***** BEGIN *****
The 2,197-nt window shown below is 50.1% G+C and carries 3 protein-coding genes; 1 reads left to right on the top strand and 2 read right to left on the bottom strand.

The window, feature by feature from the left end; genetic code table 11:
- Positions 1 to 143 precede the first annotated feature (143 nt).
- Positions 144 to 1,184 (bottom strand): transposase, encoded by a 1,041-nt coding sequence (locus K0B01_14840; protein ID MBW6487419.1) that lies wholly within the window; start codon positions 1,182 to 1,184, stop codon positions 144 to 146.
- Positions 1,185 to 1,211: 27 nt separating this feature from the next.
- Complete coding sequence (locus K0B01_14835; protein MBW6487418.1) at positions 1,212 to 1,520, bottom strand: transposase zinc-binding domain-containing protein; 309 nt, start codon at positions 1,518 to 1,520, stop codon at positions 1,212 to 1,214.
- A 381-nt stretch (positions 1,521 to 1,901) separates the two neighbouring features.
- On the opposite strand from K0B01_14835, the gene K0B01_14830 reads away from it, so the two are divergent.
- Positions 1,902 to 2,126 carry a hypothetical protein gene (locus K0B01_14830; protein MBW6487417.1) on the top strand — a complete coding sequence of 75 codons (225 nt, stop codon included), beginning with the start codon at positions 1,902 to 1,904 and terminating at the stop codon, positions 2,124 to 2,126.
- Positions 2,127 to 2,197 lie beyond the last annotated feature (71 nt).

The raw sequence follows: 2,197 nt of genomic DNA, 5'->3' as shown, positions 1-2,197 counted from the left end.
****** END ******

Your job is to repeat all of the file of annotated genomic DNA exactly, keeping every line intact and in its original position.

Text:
The 2,197-nt window shown below is 50.1% G+C and carries 3 protein-coding genes; 1 reads left to right on the top strand and 2 read right to left on the bottom strand.

The window, feature by feature from the left end; genetic code table 11:
- Positions 1 to 143 precede the first annotated feature (143 nt).
- Positions 144 to 1,184 (bottom strand): transposase, encoded by a 1,041-nt coding sequence (locus K0B01_14840; protein ID MBW6487419.1) that lies wholly within the window; start codon positions 1,182 to 1,184, stop codon positions 144 to 146.
- Positions 1,185 to 1,211: 27 nt separating this feature from the next.
- Complete coding sequence (locus K0B01_14835; protein MBW6487418.1) at positions 1,212 to 1,520, bottom strand: transposase zinc-binding domain-containing protein; 309 nt, start codon at positions 1,518 to 1,520, stop codon at positions 1,212 to 1,214.
- A 381-nt stretch (positions 1,521 to 1,901) separates the two neighbouring features.
- On the opposite strand from K0B01_14835, the gene K0B01_14830 reads away from it, so the two are divergent.
- Positions 1,902 to 2,126 carry a hypothetical protein gene (locus K0B01_14830; protein MBW6487417.1) on the top strand — a complete coding sequence of 75 codons (225 nt, stop codon included), beginning with the start codon at positions 1,902 to 1,904 and terminating at the stop codon, positions 2,124 to 2,126.
- Positions 2,127 to 2,197 lie beyond the last annotated feature (71 nt).

The raw sequence follows: 2,197 nt of genomic DNA, 5'->3' as shown, positions 1-2,197 counted from the left end.